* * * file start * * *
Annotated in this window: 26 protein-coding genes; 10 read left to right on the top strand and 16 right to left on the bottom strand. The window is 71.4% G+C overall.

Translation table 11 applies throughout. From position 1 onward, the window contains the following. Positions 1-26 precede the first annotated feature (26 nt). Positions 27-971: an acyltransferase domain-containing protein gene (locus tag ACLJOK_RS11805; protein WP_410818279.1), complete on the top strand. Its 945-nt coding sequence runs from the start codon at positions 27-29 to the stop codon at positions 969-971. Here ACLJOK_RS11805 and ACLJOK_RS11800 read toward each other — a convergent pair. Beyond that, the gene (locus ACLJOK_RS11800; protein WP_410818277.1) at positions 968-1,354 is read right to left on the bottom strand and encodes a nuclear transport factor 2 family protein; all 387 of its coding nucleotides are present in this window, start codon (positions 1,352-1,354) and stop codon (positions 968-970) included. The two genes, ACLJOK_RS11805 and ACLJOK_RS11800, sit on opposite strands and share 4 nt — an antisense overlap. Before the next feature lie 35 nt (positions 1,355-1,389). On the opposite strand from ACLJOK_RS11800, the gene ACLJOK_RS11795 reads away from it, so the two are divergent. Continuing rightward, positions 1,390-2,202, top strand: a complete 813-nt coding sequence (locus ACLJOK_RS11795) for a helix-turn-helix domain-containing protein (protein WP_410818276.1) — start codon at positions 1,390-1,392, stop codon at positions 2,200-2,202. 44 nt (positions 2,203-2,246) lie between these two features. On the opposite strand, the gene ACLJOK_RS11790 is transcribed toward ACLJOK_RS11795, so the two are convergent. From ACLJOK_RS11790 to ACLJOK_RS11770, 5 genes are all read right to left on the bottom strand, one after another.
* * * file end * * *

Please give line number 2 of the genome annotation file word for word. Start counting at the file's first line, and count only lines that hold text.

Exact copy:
Translation table 11 applies throughout. From position 1 onward, the window contains the following. Positions 1-26 precede the first annotated feature (26 nt). Positions 27-971: an acyltransferase domain-containing protein gene (locus tag ACLJOK_RS11805; protein WP_410818279.1), complete on the top strand. Its 945-nt coding sequence runs from the start codon at positions 27-29 to the stop codon at positions 969-971. Here ACLJOK_RS11805 and ACLJOK_RS11800 read toward each other — a convergent pair. Beyond that, the gene (locus ACLJOK_RS11800; protein WP_410818277.1) at positions 968-1,354 is read right to left on the bottom strand and encodes a nuclear transport factor 2 family protein; all 387 of its coding nucleotides are present in this window, start codon (positions 1,352-1,354) and stop codon (positions 968-970) included. The two genes, ACLJOK_RS11805 and ACLJOK_RS11800, sit on opposite strands and share 4 nt — an antisense overlap. Before the next feature lie 35 nt (positions 1,355-1,389). On the opposite strand from ACLJOK_RS11800, the gene ACLJOK_RS11795 reads away from it, so the two are divergent. Continuing rightward, positions 1,390-2,202, top strand: a complete 813-nt coding sequence (locus ACLJOK_RS11795) for a helix-turn-helix domain-containing protein (protein WP_410818276.1) — start codon at positions 1,390-1,392, stop codon at positions 2,200-2,202. 44 nt (positions 2,203-2,246) lie between these two features. On the opposite strand, the gene ACLJOK_RS11790 is transcribed toward ACLJOK_RS11795, so the two are convergent. From ACLJOK_RS11790 to ACLJOK_RS11770, 5 genes are all read right to left on the bottom strand, one after another.